We did, and it worked.

About twenty years after that first visit, I called Harley to ask if I could spend an hour or so with him in his office talking about trends in substance abuse treatment today and what role psychiatry has to play for my One Day at Time publication and web site. So we set a time, and I ended up on Harley’s couch again—this time with my own notebook in hand.

Harley, who is now retired, is well qualified. At the time he was the only physician in Arkansas to hold certification by the American Society of Addiction Medicine and board status in psychiatry and addiction psychiatry. In the mid seventies, Harley had worked on the Haight Ashbury project in San Francisco, and in later years attended Gestalt therapy training sessions both here and abroad.

Gestalt therapy is about helping people get rid of denials, facing the truth about themselves, and making healthy changes in their lives—not unlike a 12-Step program.

12 Step Programs are Predictors of Long Term Sobriety

My conversation with Harley about the state of substance abuse treatment today was far reaching. Here are six bullet points from my notes:

  • You have to get rid of the substance abuse problem before you can treat the whole person. And you do have to treat the whole person.
  • Increasing numbers of medical discoveries will help us treat the physiological aspects of addictions (brain disease itself), but they do not address our character defects and lack of spirituality. That is up to God and us.
  • A deep and wide chasm exists between what we do and what we believe. The 12 Steps and recovery bring the differences into closer alignment.
  • Impaired physicians and airline pilots have the best recovery rates of any groups—85 to 90 percent for physicians and 90 to 95 percent for pilots. That’s because there are huge financial and professional incentives (they get to keep their jobs if they recover), and they are given adequate time for long-term treatment as well as significant professional support and post-treatment monitoring.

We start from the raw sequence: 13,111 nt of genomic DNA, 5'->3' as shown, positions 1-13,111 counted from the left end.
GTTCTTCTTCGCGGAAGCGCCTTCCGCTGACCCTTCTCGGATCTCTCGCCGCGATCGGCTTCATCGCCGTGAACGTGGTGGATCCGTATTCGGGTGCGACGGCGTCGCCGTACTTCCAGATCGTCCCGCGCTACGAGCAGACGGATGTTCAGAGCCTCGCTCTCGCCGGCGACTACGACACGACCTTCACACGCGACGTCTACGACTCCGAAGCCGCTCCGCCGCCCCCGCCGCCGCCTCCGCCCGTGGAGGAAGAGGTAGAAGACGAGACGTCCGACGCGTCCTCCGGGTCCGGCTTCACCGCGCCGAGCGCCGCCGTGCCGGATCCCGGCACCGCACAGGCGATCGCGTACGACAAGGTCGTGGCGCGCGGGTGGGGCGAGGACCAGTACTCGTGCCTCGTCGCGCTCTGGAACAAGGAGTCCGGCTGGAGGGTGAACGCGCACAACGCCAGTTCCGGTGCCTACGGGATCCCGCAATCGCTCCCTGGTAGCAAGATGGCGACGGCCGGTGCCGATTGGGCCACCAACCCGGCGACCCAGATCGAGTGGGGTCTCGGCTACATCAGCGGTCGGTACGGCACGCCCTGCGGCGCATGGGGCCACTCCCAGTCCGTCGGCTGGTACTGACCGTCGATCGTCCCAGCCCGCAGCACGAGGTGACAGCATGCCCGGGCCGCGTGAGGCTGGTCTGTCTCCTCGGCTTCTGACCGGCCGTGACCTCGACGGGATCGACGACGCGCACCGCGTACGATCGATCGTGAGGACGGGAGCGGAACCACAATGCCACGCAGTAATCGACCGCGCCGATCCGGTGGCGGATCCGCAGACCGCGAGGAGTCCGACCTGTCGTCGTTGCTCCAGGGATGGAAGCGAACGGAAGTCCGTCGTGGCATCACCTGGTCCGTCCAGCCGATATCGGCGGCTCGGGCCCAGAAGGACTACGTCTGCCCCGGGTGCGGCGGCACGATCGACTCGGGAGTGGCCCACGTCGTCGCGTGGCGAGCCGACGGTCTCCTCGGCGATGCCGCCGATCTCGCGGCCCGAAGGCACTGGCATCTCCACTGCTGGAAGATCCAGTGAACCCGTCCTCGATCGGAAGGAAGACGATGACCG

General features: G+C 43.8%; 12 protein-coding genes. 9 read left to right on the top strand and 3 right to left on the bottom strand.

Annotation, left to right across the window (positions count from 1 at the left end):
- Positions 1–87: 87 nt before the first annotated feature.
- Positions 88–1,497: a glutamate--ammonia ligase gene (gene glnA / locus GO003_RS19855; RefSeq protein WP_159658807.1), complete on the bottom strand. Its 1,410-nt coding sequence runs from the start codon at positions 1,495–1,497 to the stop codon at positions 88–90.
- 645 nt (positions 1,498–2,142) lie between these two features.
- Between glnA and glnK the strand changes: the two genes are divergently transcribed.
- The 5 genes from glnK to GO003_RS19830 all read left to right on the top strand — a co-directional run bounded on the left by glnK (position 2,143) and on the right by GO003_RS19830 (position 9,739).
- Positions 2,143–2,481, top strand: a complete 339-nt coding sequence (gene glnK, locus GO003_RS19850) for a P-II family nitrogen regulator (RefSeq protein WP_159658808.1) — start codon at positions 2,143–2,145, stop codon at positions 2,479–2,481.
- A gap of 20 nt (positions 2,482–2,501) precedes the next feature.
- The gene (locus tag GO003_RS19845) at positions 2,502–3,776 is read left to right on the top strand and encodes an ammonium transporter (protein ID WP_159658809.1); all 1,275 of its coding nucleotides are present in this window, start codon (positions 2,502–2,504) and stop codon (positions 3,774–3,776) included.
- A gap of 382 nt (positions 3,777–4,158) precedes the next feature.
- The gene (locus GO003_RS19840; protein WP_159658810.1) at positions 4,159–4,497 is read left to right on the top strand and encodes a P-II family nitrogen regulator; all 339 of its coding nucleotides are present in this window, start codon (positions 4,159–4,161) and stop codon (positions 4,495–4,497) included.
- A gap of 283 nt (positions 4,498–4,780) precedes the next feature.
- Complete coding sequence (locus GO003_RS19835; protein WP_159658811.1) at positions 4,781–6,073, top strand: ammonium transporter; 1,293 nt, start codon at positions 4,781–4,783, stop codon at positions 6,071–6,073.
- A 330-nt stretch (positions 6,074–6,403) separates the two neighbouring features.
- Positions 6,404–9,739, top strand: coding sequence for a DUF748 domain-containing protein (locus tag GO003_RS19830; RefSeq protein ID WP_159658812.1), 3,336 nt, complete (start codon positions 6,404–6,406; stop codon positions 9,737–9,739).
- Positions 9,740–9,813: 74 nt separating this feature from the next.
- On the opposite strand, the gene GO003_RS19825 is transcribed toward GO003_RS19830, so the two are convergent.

• Twelve-Step programs are excellent predictors of long-term sobriety. If you can stay clean and sober for a year, the chance of a “slip” drops dramatically. In the short term—less than a year—only one in ten 12-Step newcomers is there and still sober one year later.
  • Even if you go to a meeting every day, it isn’t enough in the initial stages of recovery. Remember, the founders of Alcoholics Anonymous (Bill Wilson and Dr. Bob Smith) spent a lot of time together. An hour a day is just a beginning.

I am inclined to think that a collaboration involving the private and public sectors is the way to go in addressing this trillion dollar national problem.

It will take leadership of the sort God provided during World War 11 to stunningly good effect. U.S. president Franklin D. Roosevelt and Great Britain’s Winston Churchill mobilized their citizens and armies and defeated Germany and Japan in less than five years. How long has the war on drugs been going on?